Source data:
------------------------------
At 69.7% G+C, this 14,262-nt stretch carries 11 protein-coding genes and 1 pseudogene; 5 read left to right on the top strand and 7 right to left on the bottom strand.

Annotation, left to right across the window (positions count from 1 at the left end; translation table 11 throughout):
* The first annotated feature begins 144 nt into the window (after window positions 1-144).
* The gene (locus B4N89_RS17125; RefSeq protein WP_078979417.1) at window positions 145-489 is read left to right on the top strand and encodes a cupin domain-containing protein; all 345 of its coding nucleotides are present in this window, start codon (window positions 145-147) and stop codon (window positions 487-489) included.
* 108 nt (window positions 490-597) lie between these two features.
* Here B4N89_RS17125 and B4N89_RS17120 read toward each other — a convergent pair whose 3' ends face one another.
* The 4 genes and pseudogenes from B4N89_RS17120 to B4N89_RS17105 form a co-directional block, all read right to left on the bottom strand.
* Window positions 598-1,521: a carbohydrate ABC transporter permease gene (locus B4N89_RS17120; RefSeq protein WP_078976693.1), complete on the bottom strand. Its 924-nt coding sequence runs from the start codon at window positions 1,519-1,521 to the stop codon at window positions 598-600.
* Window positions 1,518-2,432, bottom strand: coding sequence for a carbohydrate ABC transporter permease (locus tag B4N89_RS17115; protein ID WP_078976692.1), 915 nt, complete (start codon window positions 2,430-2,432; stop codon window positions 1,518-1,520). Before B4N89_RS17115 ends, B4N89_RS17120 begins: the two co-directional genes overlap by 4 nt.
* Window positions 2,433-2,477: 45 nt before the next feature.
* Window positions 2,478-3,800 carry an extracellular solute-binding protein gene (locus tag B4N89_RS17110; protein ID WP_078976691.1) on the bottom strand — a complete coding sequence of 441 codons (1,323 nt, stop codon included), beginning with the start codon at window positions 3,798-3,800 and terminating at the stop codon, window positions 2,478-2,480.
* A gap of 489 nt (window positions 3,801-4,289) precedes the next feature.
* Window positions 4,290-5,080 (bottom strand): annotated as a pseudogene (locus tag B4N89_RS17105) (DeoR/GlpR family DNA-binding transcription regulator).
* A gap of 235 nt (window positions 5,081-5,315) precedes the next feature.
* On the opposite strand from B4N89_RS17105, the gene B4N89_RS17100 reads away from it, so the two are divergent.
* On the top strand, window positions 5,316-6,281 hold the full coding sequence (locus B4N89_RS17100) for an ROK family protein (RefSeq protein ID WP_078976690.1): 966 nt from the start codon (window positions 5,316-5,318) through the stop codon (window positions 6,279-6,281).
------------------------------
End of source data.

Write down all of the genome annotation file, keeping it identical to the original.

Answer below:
At 69.7% G+C, this 14,262-nt stretch carries 11 protein-coding genes and 1 pseudogene; 5 read left to right on the top strand and 7 right to left on the bottom strand.

Annotation, left to right across the window (positions count from 1 at the left end; translation table 11 throughout):
* The first annotated feature begins 144 nt into the window (after window positions 1-144).
* The gene (locus B4N89_RS17125; RefSeq protein WP_078979417.1) at window positions 145-489 is read left to right on the top strand and encodes a cupin domain-containing protein; all 345 of its coding nucleotides are present in this window, start codon (window positions 145-147) and stop codon (window positions 487-489) included.
* 108 nt (window positions 490-597) lie between these two features.
* Here B4N89_RS17125 and B4N89_RS17120 read toward each other — a convergent pair whose 3' ends face one another.
* The 4 genes and pseudogenes from B4N89_RS17120 to B4N89_RS17105 form a co-directional block, all read right to left on the bottom strand.
* Window positions 598-1,521: a carbohydrate ABC transporter permease gene (locus B4N89_RS17120; RefSeq protein WP_078976693.1), complete on the bottom strand. Its 924-nt coding sequence runs from the start codon at window positions 1,519-1,521 to the stop codon at window positions 598-600.
* Window positions 1,518-2,432, bottom strand: coding sequence for a carbohydrate ABC transporter permease (locus tag B4N89_RS17115; protein ID WP_078976692.1), 915 nt, complete (start codon window positions 2,430-2,432; stop codon window positions 1,518-1,520). Before B4N89_RS17115 ends, B4N89_RS17120 begins: the two co-directional genes overlap by 4 nt.
* Window positions 2,433-2,477: 45 nt before the next feature.
* Window positions 2,478-3,800 carry an extracellular solute-binding protein gene (locus tag B4N89_RS17110; protein ID WP_078976691.1) on the bottom strand — a complete coding sequence of 441 codons (1,323 nt, stop codon included), beginning with the start codon at window positions 3,798-3,800 and terminating at the stop codon, window positions 2,478-2,480.
* A gap of 489 nt (window positions 3,801-4,289) precedes the next feature.
* Window positions 4,290-5,080 (bottom strand): annotated as a pseudogene (locus tag B4N89_RS17105) (DeoR/GlpR family DNA-binding transcription regulator).
* A gap of 235 nt (window positions 5,081-5,315) precedes the next feature.
* On the opposite strand from B4N89_RS17105, the gene B4N89_RS17100 reads away from it, so the two are divergent.
* On the top strand, window positions 5,316-6,281 hold the full coding sequence (locus B4N89_RS17100) for an ROK family protein (RefSeq protein ID WP_078976690.1): 966 nt from the start codon (window positions 5,316-5,318) through the stop codon (window positions 6,279-6,281).